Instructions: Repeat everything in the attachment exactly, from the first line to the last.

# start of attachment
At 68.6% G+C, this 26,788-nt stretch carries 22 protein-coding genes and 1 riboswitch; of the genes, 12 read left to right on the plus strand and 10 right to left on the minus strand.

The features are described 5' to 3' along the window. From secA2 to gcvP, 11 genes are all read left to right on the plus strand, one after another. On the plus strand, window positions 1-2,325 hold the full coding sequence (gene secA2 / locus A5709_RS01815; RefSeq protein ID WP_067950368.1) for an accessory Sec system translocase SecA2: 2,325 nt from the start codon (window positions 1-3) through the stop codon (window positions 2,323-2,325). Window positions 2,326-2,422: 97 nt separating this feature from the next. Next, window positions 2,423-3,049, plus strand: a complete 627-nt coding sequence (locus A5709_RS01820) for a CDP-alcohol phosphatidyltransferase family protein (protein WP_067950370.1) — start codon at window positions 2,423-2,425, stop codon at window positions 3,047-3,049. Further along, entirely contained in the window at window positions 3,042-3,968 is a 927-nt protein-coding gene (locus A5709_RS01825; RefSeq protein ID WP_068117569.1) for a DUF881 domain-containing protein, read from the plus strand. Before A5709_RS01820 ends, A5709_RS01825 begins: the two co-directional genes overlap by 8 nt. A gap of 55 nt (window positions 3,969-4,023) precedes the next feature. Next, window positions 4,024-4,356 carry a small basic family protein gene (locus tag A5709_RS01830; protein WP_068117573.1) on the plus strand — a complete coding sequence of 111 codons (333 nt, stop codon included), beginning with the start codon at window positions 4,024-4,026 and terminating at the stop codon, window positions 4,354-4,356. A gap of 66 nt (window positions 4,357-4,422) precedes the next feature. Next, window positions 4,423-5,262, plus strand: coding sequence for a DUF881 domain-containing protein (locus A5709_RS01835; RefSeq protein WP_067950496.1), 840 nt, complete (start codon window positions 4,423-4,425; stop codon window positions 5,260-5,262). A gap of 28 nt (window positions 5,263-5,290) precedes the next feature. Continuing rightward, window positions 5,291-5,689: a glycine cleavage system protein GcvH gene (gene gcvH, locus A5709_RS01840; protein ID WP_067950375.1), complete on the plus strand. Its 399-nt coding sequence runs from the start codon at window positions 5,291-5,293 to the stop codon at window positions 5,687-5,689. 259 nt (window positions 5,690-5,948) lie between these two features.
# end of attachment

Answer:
At 68.6% G+C, this 26,788-nt stretch carries 22 protein-coding genes and 1 riboswitch; of the genes, 12 read left to right on the plus strand and 10 right to left on the minus strand.

The features are described 5' to 3' along the window. From secA2 to gcvP, 11 genes are all read left to right on the plus strand, one after another. On the plus strand, window positions 1-2,325 hold the full coding sequence (gene secA2 / locus A5709_RS01815; RefSeq protein ID WP_067950368.1) for an accessory Sec system translocase SecA2: 2,325 nt from the start codon (window positions 1-3) through the stop codon (window positions 2,323-2,325). Window positions 2,326-2,422: 97 nt separating this feature from the next. Next, window positions 2,423-3,049, plus strand: a complete 627-nt coding sequence (locus A5709_RS01820) for a CDP-alcohol phosphatidyltransferase family protein (protein WP_067950370.1) — start codon at window positions 2,423-2,425, stop codon at window positions 3,047-3,049. Further along, entirely contained in the window at window positions 3,042-3,968 is a 927-nt protein-coding gene (locus A5709_RS01825; RefSeq protein ID WP_068117569.1) for a DUF881 domain-containing protein, read from the plus strand. Before A5709_RS01820 ends, A5709_RS01825 begins: the two co-directional genes overlap by 8 nt. A gap of 55 nt (window positions 3,969-4,023) precedes the next feature. Next, window positions 4,024-4,356 carry a small basic family protein gene (locus tag A5709_RS01830; protein WP_068117573.1) on the plus strand — a complete coding sequence of 111 codons (333 nt, stop codon included), beginning with the start codon at window positions 4,024-4,026 and terminating at the stop codon, window positions 4,354-4,356. A gap of 66 nt (window positions 4,357-4,422) precedes the next feature. Next, window positions 4,423-5,262, plus strand: coding sequence for a DUF881 domain-containing protein (locus A5709_RS01835; RefSeq protein WP_067950496.1), 840 nt, complete (start codon window positions 4,423-4,425; stop codon window positions 5,260-5,262). A gap of 28 nt (window positions 5,263-5,290) precedes the next feature. Continuing rightward, window positions 5,291-5,689: a glycine cleavage system protein GcvH gene (gene gcvH, locus A5709_RS01840; protein ID WP_067950375.1), complete on the plus strand. Its 399-nt coding sequence runs from the start codon at window positions 5,291-5,293 to the stop codon at window positions 5,687-5,689. 259 nt (window positions 5,690-5,948) lie between these two features.